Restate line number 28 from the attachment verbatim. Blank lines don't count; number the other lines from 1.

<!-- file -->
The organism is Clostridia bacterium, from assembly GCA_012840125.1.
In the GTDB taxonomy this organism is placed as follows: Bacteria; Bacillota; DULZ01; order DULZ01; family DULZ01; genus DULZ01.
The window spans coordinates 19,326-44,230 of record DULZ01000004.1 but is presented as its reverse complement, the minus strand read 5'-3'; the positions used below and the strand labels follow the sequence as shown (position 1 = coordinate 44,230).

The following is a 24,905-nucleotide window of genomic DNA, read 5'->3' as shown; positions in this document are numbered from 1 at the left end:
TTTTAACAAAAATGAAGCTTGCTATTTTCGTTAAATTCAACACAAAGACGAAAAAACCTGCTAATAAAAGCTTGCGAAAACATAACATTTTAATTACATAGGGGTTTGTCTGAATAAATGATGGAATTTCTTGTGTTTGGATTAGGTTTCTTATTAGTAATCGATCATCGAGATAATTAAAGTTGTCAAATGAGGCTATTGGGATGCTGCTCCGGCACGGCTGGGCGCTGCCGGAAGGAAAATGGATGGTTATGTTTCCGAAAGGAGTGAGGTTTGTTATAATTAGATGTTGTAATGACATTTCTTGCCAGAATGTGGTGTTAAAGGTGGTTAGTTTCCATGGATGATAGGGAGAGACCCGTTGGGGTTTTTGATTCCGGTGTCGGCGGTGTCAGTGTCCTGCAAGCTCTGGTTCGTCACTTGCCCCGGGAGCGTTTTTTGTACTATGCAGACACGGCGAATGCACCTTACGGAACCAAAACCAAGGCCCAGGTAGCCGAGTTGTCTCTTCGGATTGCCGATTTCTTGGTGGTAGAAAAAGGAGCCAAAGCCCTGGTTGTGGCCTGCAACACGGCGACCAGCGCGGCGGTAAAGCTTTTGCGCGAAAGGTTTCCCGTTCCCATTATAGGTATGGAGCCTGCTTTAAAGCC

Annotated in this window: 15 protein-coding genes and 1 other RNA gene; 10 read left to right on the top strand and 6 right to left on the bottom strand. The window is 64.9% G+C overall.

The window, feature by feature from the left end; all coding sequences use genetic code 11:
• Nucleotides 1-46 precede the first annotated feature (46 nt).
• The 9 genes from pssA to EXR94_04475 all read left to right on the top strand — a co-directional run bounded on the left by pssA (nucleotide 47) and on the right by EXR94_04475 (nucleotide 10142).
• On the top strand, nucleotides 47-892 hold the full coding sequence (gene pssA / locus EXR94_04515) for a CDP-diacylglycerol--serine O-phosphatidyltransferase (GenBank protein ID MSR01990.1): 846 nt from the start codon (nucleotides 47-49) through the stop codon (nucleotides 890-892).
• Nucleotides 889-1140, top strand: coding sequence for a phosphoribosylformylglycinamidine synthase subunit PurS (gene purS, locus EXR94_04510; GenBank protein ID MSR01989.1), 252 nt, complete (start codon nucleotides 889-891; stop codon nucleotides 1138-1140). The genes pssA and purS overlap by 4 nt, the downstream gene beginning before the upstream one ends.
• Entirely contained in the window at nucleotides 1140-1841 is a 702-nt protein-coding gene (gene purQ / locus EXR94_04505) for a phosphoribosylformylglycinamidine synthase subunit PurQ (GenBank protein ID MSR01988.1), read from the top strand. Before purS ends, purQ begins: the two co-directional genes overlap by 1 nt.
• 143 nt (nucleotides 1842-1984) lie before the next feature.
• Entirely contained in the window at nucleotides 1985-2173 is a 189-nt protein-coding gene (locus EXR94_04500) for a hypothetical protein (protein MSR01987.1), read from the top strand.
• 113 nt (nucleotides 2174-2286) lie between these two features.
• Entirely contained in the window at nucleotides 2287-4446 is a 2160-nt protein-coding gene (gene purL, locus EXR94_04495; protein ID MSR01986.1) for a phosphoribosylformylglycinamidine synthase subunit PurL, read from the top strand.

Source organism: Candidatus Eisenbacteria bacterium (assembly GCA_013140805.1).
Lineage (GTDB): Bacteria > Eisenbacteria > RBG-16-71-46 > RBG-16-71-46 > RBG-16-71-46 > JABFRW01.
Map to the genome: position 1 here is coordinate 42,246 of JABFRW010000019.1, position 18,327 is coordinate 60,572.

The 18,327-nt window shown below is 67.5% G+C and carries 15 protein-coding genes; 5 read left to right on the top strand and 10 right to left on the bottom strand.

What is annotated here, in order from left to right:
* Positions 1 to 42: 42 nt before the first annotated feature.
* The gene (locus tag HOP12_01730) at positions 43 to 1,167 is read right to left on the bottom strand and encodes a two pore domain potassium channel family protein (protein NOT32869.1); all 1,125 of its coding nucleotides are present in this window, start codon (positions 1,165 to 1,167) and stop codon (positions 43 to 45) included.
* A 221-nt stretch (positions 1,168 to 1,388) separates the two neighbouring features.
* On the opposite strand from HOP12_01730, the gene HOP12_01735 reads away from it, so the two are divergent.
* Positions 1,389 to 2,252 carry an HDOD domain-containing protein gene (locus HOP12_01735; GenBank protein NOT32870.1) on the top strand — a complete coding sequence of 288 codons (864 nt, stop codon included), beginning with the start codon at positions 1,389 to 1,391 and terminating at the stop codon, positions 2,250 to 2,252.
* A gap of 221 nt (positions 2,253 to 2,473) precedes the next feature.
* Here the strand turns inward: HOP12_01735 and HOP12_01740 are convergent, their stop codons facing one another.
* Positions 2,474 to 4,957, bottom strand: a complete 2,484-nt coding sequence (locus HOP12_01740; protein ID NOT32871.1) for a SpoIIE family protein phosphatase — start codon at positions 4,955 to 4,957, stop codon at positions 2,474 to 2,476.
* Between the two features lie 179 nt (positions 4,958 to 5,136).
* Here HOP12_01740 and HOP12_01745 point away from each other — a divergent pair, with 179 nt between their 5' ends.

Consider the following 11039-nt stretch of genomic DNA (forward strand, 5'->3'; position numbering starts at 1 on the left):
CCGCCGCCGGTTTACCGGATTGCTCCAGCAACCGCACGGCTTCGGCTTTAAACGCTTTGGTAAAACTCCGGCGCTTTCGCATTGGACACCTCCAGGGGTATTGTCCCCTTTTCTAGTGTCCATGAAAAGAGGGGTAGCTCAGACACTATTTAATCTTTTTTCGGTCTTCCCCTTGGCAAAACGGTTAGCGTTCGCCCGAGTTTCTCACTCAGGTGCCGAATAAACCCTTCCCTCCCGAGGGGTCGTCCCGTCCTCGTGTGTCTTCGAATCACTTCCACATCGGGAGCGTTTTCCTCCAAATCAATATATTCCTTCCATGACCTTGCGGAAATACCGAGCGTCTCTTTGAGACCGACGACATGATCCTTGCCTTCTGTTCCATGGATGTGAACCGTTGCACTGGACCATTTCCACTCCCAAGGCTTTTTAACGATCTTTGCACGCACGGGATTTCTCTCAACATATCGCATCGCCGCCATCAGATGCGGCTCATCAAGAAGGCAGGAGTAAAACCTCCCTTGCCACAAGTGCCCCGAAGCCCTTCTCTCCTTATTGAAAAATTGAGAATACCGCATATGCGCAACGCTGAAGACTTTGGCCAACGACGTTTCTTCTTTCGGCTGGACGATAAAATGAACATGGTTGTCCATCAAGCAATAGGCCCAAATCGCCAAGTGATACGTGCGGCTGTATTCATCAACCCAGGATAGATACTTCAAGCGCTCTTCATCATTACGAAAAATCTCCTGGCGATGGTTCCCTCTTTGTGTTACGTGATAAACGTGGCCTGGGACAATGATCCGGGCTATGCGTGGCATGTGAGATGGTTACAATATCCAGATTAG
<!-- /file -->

* Here the strand turns inward: HOP12_01735 and HOP12_01740 are convergent, their stop codons facing one another.